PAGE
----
Indian River County Extension Service
Judy Wakefield 770-5030
Avoid Home Equity Loan Fraud
If you are like most home owners, your house is the most important and valuable thing you own. The money you’ve put into your home can enable you to borrow money with a home equity loan. Your home secures the loan. This sounds good, but if an emergency happens and you are unable to make the loan payments, you can lose your home.
You may consider a home equity loan to make improvements or home repairs. To compare home equity loan rates visit the BankRate site (www.bankrate.com). This site contains calculators to help you figure out if you can afford a loan.
In most cases, it is legal for someone who lends you money secured by your home to seize your home if you do not make all the payments on time. Because of this, dishonest individuals have found ways to rip off home owners with high rate, high fee home loans that are impossible to repay. This is called home equity loan fraud.
Someone might arrive at your door without an invitation offering to do repairs and help you finance these repairs. They’ll talk you into taking out a home equity loan that you can’t afford to repay, and then legally obtain ownership of your home. Rule number 1 - never let yourself be rushed into signing for a loan secured by your home. Always insist on a few days to think about it.
The Federal Truth in Lending Act requires the lender to inform you of all the terms and costs of the loan when you receive an application, including the annual percentage rate (APR). Additional costs include "points" (each point equals one percent of the loan amount), appraisal fees (for inspecting te property), and closing costs and loan initiation fees (commission for the lender). All these fees can add up to payments that may be more than you can afford to pay.
Before taking out a home loan, ask these questions:
How much money am I borrowing? What is the total amount, including fees and interest, that I will need to pay off the loan?
What is the annual percentage rate of interest (APR).
Will I be paying a "fixed" interest rate, or will it change over time ("adjustable" rate)?
How does the quoted rate compare with those of other lenders?
What fees, points and closing costs will be added on to the loan?
Is there a "balloon" payment (a single very large payment at the end of the loan)?
How much are my monthly payments? For how many months?
Will I have enough to live on each month after making the loan payment: Can I really afford this loan?
Do I really need the repairs or home improvements?
Will I have to pay a prepayment penalty fee if I pay off the loan early or refinance with another lender?
Other tips include:
Do not let family members or friends talk you into taking out or cosigning a loan on your home for their own purposes. Look for other ways to help them out of financial difficulties, such as recommending debt counseling.
Shop around. Before you decide on a loan, meet with several different lenders, including large banks, small community institutions and credit unions.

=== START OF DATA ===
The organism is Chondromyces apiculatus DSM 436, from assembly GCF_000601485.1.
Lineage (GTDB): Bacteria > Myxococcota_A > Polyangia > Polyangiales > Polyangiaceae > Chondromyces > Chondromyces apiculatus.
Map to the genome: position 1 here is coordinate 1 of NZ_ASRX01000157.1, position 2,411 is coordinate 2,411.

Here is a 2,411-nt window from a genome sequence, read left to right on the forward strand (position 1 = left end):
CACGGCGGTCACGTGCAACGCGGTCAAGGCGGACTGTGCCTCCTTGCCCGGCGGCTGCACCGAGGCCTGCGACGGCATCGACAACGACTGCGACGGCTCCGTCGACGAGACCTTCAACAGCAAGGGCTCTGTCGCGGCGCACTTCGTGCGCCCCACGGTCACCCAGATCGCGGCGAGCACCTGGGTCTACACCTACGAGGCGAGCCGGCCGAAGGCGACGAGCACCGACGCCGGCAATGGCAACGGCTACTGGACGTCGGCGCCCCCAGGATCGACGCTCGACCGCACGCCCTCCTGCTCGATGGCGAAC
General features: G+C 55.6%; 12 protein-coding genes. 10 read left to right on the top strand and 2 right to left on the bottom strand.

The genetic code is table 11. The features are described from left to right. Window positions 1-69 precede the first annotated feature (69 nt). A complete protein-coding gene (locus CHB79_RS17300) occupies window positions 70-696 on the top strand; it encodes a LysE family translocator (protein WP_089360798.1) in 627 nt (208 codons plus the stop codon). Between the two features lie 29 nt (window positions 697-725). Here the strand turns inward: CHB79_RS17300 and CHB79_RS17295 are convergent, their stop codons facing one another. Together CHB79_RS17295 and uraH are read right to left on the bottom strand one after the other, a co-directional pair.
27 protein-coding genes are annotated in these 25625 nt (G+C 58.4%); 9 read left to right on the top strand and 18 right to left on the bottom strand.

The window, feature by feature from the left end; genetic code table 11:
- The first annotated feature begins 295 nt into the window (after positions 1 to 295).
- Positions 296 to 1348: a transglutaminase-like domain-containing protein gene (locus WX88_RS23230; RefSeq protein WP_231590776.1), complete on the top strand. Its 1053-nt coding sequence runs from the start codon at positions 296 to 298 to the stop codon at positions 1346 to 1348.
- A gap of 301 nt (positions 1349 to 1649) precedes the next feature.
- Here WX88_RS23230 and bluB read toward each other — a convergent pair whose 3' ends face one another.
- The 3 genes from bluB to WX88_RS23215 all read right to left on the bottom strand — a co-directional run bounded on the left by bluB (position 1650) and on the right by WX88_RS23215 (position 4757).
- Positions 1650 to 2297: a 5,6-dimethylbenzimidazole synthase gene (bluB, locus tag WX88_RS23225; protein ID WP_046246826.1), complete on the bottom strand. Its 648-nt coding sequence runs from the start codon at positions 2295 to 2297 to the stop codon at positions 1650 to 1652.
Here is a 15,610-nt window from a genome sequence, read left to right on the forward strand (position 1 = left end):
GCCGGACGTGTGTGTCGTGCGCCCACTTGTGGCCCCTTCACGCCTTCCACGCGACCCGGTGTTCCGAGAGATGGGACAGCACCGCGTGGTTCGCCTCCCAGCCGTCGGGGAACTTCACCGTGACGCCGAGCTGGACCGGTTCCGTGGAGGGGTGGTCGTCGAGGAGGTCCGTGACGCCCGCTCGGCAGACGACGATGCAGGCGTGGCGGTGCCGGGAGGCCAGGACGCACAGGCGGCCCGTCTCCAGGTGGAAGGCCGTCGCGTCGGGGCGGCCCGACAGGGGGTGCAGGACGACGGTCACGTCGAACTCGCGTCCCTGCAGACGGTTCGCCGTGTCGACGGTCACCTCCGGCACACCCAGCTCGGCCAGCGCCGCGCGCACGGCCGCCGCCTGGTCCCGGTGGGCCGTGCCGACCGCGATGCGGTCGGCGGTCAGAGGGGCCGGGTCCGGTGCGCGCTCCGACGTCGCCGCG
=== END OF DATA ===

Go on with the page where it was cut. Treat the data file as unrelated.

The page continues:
Review the contract with someone you trust and have a lawyer review the document. Many local bar associations, senior organizations and local colleges have low-cost lawyer services, well worth the money when you are putting your home on the line.
Never sign any document that contains blank lines that could be filled in after you sign.
Make sure you understand everything in the contract. Find out all the costs of the loan, including the APR (annual percentage rate), fees, points and closing costs.
Be extra cautious about using a contractor recommended by a lender, and vice versa. When choosing a contractor, get personal references and check them, and contact the appropriate government licensing agency to verify that the contractor is licensed.
If you negotiated in a language other than English, with a loan broker or personal finance company, ask if a translation of the contract is available.
Federal law gives you three days after signing a home equity loan contract to cancel the deal, for any reason. This is called your "right of rescission." The three days, excluding Sunday, begin after all three of the following things have happened:
You sign the loan contract.
You receive disclosure of all the loan terms, as required by the Truth in Lending Act.
You receive two copies of a notice explaining your right of rescission.
To cancel a home equity loan contract, you must notify the lender in writing. Send your letter by certified mail by the third day with a return receipt requested. Also fax the letter or send a telegram to immediately notify the lender. Keep copies of your letter and all other paperwork. Within 20 days of rescinding, you must receive a full refund of all money you paid to the lender (with some exceptions).
A loan rate is considered a "high rate, high fee loan" if the interest rate is at least 10 percentage points higher than the rates on Treasury securities of the same maturity. For these loans Federal law requires you be given more information and special protections. You must be given a warning notice that you could lose your home and any equity you have built up in your home if you cannot pay off the loan, information about your right to cancel the loan within three days, and balloon payments and other penalties are banned.
Do not trust contractors who show up unasked and say that you need home repairs or other work done, especially if they recommend a lender to finance the work.
Be very careful if you are considering getting a home equity loan - for any purpose, even if it is to increase the value of your home in the long run. They are a very risky way to get money.